When my clients walked into my studio, I stopped paying attention to their immediate postural problems. I noticed their cute workout pants. Their updated hair “do”. I looked for strong muscles. I complimented them as much as possible, and even toyed with giving visual corrections instead of correcting a movement with my negative words.
I’m not sure if anyone noticed but me. I felt lighter. More optimistic. My dismissive self thinking diminished too. A negative thought about my cooking skills has turned into “hey… check out what I cooked!” My daughter’s messy room has turned into “look how creative she is!” The loss of a silly “pick em” game has turned into “I actually got 4 winners correct, which rocks considering I only saw one movie this year!”
It takes conscious effort, but I feel the wave of self doubt behind me. Because at the end of the day, it’s all about your perspective. And positive thoughts have the power to change your pain, your posture, and your perspective.
(More on this, and the link between posture and emotions coming soon.)
Last week, someone commented on one of my posts in a negative light and it immediately made my palms sweat. My heart started to race and I started to spiral into a head space of “wow I suck” and “who in the world do I think I am?”.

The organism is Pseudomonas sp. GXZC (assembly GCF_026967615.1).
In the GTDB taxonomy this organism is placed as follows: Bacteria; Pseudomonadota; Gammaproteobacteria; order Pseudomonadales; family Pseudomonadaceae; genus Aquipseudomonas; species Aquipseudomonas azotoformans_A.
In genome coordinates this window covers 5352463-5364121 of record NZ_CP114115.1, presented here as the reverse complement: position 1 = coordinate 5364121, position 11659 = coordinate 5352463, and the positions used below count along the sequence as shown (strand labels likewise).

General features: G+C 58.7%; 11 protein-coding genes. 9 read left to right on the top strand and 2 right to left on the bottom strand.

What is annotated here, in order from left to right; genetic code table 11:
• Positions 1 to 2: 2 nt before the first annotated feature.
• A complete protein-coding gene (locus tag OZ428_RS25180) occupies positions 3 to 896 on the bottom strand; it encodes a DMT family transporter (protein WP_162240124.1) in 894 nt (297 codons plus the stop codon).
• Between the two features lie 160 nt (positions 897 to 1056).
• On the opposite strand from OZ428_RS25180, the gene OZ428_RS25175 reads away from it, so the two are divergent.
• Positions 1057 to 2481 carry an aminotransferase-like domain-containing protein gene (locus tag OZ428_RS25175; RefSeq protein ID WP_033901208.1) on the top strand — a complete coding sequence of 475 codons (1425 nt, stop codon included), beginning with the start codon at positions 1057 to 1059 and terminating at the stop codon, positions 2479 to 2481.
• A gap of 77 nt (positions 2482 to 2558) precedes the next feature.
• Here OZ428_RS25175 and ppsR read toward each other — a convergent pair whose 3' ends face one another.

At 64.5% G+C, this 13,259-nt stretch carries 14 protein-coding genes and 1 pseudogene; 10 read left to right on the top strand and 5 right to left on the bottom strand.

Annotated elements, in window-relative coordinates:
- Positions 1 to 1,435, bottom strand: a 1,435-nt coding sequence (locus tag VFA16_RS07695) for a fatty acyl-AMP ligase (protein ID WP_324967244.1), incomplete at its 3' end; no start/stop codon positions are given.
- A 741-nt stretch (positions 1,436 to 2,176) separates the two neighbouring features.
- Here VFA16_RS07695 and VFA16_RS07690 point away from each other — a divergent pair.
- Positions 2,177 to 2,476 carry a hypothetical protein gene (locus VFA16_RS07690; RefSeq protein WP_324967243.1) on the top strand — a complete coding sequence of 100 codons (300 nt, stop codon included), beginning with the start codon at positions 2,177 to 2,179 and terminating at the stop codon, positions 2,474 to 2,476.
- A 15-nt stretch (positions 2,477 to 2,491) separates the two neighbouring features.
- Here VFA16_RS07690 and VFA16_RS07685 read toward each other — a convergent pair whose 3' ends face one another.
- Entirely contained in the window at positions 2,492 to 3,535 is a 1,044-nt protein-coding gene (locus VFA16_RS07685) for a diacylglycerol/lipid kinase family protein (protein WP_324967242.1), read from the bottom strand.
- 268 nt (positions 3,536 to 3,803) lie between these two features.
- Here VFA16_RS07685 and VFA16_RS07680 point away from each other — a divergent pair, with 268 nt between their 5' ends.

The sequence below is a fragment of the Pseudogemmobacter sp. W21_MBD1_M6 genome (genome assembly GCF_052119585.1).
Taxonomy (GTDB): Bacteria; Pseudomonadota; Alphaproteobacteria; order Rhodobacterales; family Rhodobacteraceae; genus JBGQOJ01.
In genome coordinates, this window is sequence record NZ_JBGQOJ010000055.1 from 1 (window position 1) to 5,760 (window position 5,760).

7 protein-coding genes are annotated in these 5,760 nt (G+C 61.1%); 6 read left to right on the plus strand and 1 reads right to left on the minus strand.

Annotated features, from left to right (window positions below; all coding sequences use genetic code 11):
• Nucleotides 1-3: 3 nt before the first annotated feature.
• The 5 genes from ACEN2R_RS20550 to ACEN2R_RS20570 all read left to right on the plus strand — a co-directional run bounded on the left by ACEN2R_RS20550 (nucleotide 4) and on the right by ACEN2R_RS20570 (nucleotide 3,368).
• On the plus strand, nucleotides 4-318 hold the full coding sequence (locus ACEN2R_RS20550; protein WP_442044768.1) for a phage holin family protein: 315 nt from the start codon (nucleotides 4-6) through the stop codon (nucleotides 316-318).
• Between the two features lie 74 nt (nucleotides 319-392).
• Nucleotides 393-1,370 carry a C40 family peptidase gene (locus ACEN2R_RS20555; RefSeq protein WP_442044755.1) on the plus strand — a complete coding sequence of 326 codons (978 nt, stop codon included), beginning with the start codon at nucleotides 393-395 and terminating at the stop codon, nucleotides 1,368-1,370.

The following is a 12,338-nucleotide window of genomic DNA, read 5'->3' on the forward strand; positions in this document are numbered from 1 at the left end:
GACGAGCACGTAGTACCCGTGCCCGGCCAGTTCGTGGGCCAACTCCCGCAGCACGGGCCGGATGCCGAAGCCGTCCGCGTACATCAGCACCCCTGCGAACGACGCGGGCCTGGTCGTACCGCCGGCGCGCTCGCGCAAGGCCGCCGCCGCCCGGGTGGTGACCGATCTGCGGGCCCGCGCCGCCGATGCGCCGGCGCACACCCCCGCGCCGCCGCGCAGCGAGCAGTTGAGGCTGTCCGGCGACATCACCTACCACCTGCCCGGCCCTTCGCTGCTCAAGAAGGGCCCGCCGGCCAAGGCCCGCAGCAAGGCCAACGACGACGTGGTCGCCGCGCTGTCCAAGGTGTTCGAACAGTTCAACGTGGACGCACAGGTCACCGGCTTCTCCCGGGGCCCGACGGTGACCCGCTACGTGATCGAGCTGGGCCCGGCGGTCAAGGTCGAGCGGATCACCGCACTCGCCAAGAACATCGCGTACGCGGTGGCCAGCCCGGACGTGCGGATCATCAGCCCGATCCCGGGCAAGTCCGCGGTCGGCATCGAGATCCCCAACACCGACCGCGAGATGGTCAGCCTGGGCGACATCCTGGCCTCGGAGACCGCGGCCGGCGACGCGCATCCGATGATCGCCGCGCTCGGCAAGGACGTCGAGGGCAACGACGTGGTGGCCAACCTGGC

To be honest, I was overtired and overworked, and just needed a day away from my laptop. However, it made me realize how influenced I am about how I’m perceived. For a blogger and online posture coach, this fear of judgement can be devastating. Thank goodness I’m not a Kardashian!
In this online world of constant “opinions” that can be screamed at you from atop the rooftops from Moscow to India, it’s important to consider how you are perceived in whatever media you publish. Even in the read world of eye contact and handshakes, a first impression is made in the initial glance of how you carry yourself. Self awareness is crucial.
I wrote a piece about this very issue for Arianna Huffington’s new website. In a world of constant technology, stress and disease, Arianna left her position at Huffington Post to pursue a new dream of helping people with their health, stress, sleep and posture. She invited me to be a contributor. My first piece tackles this issue: how your posture affects how you’re judged.
I talk a lot about the pain associated with poor posture. Neck soreness, back pain, hip tightness, and even knee pain can all be linked to your alignment and movement patterns. But what about the pain of not getting the job you wanted, or being ignored by the date you were chasing after, just because your posture relayed the wrong message as your first impression?
Dr Albert Mehrabian, a Professor Emeritus of Psychology at UCLA, conducted research that shows that 55% of all communication is non-verbal (body language, posture).
So, how does your posture affect how you are judged? Check out my first article on Thrive Global. Yes, I compared one of the posture types to a “bad dog”. Could this be you?